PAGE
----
Sen. Hawley’s Wife Files Criminal Complaint Over Protest Outside Their Home

Sen. Hawley’s Wife Files Criminal Complaint Over Protest Outside Their Home
Senate Judiciary Committee member Sen. Josh Hawley (R-Mo.) attends the confirmation hearing of Attorney General nominee William Barr at the Capitol in Washington on Jan. 15, 2019. (Charlotte Cuthbertson/The Epoch Times)
Jack Phillips

The wife of Sen. Josh Hawley (R-Mo.) has filed a criminal complaint against the alleged organizer of a protest outside their Fairfax County, Virginia, home.

Erin Hawley filed a complaint against Patrick Young, an activist who is part of the Black Lives Matter-affiliated group ShutDownDC. A police spokesperson told ABC News that “probable cause” was found to issue a summons for Young.

Young told ABC on Feb. 5 that he hadn’t yet received the complaint, which was filed in Fairfax County.

According to video footage, at least 20 people gathered at the Hawley home on Jan. 4—two days before the joint session of Congress—while Hawley’s wife and their newborn daughter were at home. The protest was ostensibly organized due to Hawley’s public statements that he would challenge the electoral votes for Pennsylvania.

The Missouri Republican wrote at the time on Twitter, “Tonight while I was in Missouri, Antifa scumbags came to our place in DC and threatened my wife and newborn daughter, who can’t travel. They screamed threats, vandalized, and tried to pound open our door. Let me be clear: My family & I will not be intimidated by left-wing violence.”

The crowd yelled “shame on you” and “stand up, fight back” in front of their home. Protesters also knocked on the door, according to footage and Erin Hawley.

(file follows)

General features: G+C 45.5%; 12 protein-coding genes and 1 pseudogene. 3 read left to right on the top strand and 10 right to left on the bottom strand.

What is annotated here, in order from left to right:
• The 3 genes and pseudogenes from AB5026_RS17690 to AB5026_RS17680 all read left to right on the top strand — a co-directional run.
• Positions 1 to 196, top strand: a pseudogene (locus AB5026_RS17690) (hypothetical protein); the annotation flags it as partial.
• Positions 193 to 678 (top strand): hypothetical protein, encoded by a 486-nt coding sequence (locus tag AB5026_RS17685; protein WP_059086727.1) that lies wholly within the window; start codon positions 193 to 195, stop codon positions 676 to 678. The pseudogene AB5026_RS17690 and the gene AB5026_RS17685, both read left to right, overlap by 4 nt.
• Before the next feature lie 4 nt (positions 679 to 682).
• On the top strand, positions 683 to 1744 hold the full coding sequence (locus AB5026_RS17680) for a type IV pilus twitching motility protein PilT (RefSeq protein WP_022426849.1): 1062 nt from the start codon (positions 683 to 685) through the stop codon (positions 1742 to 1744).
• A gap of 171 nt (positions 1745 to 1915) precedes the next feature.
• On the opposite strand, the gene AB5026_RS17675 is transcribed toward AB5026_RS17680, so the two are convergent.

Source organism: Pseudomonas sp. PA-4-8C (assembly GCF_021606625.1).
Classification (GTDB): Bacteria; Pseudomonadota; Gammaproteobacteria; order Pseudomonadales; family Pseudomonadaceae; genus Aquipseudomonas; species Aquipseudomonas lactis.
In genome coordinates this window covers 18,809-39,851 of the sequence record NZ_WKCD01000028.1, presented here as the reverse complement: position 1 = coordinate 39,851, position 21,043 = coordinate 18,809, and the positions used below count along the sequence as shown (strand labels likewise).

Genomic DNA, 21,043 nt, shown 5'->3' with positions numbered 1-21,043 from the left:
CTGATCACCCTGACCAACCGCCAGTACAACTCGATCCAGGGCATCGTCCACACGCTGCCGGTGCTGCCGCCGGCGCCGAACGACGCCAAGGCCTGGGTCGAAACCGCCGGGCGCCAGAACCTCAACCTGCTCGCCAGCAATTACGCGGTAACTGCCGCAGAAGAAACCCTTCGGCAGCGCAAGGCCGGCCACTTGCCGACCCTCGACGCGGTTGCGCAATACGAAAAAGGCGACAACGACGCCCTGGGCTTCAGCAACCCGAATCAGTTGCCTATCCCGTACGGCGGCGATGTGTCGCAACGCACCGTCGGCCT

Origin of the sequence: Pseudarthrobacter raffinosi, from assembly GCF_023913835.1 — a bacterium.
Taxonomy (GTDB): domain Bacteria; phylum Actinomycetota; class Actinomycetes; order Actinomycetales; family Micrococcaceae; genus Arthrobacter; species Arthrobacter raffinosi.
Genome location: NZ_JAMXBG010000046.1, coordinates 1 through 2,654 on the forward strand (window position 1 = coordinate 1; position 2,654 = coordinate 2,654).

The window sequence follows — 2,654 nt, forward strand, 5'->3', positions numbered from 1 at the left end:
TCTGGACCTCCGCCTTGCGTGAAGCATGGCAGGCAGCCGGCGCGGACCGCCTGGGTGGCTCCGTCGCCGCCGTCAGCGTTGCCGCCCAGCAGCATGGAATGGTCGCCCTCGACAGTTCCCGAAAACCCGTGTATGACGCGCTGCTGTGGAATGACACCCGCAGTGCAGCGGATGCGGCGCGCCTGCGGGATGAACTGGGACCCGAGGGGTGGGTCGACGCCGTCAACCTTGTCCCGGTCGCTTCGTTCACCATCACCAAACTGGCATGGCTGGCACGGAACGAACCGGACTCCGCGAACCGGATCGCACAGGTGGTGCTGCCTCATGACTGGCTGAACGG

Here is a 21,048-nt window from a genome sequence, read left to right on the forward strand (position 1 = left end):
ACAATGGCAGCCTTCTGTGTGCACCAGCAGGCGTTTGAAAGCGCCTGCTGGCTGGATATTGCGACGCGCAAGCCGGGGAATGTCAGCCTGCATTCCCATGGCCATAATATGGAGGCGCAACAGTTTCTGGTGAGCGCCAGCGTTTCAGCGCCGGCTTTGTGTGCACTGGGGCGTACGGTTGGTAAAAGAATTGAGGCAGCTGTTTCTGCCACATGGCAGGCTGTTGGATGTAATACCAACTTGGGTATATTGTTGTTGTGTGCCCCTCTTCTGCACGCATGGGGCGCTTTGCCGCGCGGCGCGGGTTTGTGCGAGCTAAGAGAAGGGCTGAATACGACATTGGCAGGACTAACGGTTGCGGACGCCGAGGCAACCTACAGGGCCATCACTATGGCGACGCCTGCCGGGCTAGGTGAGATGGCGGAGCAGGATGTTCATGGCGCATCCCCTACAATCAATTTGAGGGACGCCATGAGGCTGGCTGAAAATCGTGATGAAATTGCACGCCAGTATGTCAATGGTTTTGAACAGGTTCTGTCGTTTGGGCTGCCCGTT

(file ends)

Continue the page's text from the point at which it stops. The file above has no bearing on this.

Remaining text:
“The doorbell rang, and from downstairs, I could hear loud noises at the door: knocking, stomping, shouting, or some combination,” Erin Hawley wrote in her statement, according to the Washington Examiner. “I went upstairs to see what was happening. ... The protestors were screaming with bullhorns and shouting ‘Come out, come out!’ I was frightened.”
Young told ABC News that the incident was a “candlelight vigil” and said the complaint was harassment.

“If a summons has been issued, it is outrageous that a rich and powerful person—a United States senator—can go to their magistrate to get a summons to harass a normal person,” Young said.

On the ShutDownDC website, a post reads: “None of us have actually received any formal notification of a summons, but we need to hire lawyers to defend us in court.”

Video footage taken from the scene shows the senator’s wife opening the front door and telling the crowd to “clear out please.”

“We’ve got neighbors and a baby, thank you,” she is heard saying in the video.

Minutes later, a protester says via a bullhorn that “a few of us are going to go up [to] knock on his door, we can maybe leave some signs, and we'll leave a copy of [the] Constitution in the hopes that Sen. Hawley actually reads it ... and he quits his dangerous attack on our democracy.”

According to The Hill, the group ultimately left after police arrived and told them that demonstrating outside the house was illegal.

ShutDownDC’s website states that it uses “strategic direct action to advance justice and hold officials accountable. ... We’re a growing movement and we’re getting ready to show up for each other this week, to preserve the pillars of democracy and fight for a better future.”
The group’s Twitter page includes numerous anti-Hawley posts, as well as messages that are critical of Sen. Ted Cruz (R-Texas), who opposed the electoral votes for Arizona.
Jack Phillips is a breaking news reporter with 15 years experience who started as a local New York City reporter. Having joined The Epoch Times' news team in 2009, Jack was born and raised near Modesto in California's Central Valley. Follow him on X:
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